I want to entertain others in our home easily and effortlessly. While my hostess skills are light years ahead of where they used to be, I still get anxious when friends come over to share a meal. While I’m usually eager to invite, as the day draws closer, I begin to panic about having the time and energy to cook, clean, shop and prepare a picture-perfect meal (emphasis on “picture perfect”).
I love the idea of entertaining. I enjoy pouring over cookbooks and online cooking sites searching for delicious-looking recipes. Unfortunately, I like the idea of cooking a beautiful meal more than the actual act. While I love food, I don’t like to work so hard for my supper.
Entertaining often brings out my worst qualities. I’m learning to let go and enjoy a messier house with our family, but once we’ve invited guests over, no matter how good of friends, my need for order and control trumps all. And the big question becomes, how angry will Mike (my husband) and I get with each other this time? Typically, by the time our guests arrive, I’m thinking: ”If I’m going to let all of these other people into our home, I need to make room. Mike, you’re out.”
For years, Mike and I have argued whenever we entertain, usually the day of. While I typically really enjoy myself once our guests arrive, our my pre-party tension can rob all the enthusiasm from the day.
Last weekend we invited another family over for dinner. I obsessed about the menu for days, collecting recipes from magazines and on the internet. I found upwards of ten recipes I was excited to prepare clip (and add to my bulging recipe file). I wisely reminded myself that I wouldn’t enjoy making ten recipes; one or two is my sweet spot. I then ignored my own wisdom and shopped at four stores to ensure we had ingredients for a fusion feast to feed 37 people. And most of their ancestors twice removed.
The morning of the party, my husband I started our usual argument:
Me: Mike, I’m feeling anxious about our dinner party tonight. Can you help me?
Mike: Sure, honey. How can I help?
Me: How about if you’re in charge of the kids today plus straightening up the house and sweeping the floor, and I’ll cook, set the table and clean the bathrooms?
Mike: Sounds good. Are you going to enjoy this or just survive your way through it?
Me: I want to enjoy it. Not sure I can.
Mike: The entire point of having these parties is to enjoy ourselves. How can you build fun into your day so you’re ready to enjoy yourself tonight?
Me: (Snippy Tone Alert) What would be really fun for me is for you do your part quickly, without me having to remind you and without waiting until the last minute. (Danger. Danger. When my enjoyment depends on his actions, even I know that’s a “recipe for trouble.” Yep, bad pun intended.)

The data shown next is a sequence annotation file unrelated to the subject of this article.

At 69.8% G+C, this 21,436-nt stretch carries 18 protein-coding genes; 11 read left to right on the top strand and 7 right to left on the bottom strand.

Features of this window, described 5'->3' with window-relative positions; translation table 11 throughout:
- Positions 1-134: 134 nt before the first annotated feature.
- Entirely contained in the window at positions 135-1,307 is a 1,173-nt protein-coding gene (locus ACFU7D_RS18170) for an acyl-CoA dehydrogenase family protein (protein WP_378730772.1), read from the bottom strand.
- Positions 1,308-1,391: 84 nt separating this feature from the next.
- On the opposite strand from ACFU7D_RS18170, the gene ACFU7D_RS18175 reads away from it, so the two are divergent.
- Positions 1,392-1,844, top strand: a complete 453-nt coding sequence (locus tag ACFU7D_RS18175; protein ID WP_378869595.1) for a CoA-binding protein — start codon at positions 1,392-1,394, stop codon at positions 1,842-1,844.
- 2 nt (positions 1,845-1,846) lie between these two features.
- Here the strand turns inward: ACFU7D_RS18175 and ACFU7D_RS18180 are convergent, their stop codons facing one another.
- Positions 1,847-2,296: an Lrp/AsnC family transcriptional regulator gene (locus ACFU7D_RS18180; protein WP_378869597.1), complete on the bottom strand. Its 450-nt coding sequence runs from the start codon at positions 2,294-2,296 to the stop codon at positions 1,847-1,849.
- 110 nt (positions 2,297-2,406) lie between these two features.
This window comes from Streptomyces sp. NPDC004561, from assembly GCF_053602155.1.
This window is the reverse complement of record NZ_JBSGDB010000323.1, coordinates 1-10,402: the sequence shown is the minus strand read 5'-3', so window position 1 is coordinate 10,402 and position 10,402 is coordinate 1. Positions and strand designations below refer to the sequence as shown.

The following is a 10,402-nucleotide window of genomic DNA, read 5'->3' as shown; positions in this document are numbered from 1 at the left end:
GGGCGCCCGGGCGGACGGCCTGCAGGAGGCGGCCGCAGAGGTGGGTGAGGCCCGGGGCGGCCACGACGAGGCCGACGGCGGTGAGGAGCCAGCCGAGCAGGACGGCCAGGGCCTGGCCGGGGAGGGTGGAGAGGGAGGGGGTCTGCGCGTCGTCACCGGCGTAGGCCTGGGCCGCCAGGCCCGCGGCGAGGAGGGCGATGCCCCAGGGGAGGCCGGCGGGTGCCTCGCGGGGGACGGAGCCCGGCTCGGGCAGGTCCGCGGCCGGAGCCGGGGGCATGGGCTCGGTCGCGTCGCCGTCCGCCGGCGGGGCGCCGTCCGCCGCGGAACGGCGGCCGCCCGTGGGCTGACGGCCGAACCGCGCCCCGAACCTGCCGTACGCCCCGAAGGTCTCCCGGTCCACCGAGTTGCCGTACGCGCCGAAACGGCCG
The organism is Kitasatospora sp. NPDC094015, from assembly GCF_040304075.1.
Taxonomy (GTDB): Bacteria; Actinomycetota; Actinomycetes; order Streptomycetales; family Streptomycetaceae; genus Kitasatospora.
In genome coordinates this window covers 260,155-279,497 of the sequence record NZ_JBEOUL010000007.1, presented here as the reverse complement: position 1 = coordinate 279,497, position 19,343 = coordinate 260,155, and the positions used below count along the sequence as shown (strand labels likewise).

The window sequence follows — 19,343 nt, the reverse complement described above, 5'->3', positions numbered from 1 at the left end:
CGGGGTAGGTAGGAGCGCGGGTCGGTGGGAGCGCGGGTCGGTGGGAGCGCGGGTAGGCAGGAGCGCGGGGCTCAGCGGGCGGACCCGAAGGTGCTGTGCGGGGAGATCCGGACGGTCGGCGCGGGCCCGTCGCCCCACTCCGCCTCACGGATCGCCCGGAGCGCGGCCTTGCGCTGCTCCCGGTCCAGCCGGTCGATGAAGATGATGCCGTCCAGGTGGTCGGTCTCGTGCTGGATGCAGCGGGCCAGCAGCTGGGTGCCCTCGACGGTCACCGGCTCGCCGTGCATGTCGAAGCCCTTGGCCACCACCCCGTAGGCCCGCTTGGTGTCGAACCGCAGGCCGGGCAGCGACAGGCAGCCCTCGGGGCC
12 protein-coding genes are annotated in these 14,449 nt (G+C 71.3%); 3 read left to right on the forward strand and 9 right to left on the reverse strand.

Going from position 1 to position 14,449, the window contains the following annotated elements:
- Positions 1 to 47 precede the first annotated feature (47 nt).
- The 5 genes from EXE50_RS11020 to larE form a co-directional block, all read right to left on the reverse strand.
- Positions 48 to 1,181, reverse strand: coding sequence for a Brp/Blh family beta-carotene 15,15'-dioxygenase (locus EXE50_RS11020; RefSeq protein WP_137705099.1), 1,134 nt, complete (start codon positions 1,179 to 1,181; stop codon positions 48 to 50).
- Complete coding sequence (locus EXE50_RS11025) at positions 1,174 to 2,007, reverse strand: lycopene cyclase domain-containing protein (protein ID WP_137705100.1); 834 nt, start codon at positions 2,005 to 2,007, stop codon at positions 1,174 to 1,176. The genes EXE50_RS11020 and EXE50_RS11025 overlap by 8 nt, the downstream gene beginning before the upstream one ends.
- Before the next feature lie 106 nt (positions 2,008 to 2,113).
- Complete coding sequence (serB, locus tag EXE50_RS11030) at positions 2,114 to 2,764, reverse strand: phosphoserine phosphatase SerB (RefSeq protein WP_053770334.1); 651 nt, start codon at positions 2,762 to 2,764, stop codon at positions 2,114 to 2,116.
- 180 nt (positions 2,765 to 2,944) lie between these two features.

Mike: That’s a good strategy. Pay attention to what I’m doing all day. Make sure you let me know if you think I’m sitting on the couch too long or not doing my share quickly enough. That should ensure you have a great day. (His eye rolls are a-l-m-o-s-t as professional as mine.)
Me: Good. That’s settled. Thank you. Can you start now?
About to enjoy some self-righteous anger (my favorite kind!) and a cry disguised as onion-chopping tears, instead I had a moment of grace. I realized our entertaining strategies don’t work any better after ten years of marriage than they did when we threw our first dinner party.
I was ready for a change. And ready to enjoy my day. And my husband.
Mike and I regrouped and decided he would be in charge of the food. Carry out is his specialty. I did only the things I enjoy doing: arranging the food on attractive platters, slicing lemons for the water pitcher, manipulating vegetables into this gorgeous centerpiece:
Just kidding about the centerpiece. I’m not that handy with glue guns or asparagus. With the time I saved not making an imaginative table arrangement, I cleaned the dried toothpaste spit out of the sink and shoved the girls toys into closets. Time well spent.
With an hour before our guests arrived, Mike decided to replace the lock on our front door, electric drill and all. And I practiced letting go, biting my tongue and refolding the towels in the guest bathroom (while making phone calls to friends for hyperventilation relief).
Wanna know how it went? Smashingly well, thank you. I’ve rarely been more charming or relaxed. And Mike was a consummate host (despite the drill shavings on his jeans).
Now that Mike and I have a foolproof system in place for dinner parties, perhaps you’ll see an invite from us soon! I’ll start working on the centerpiece …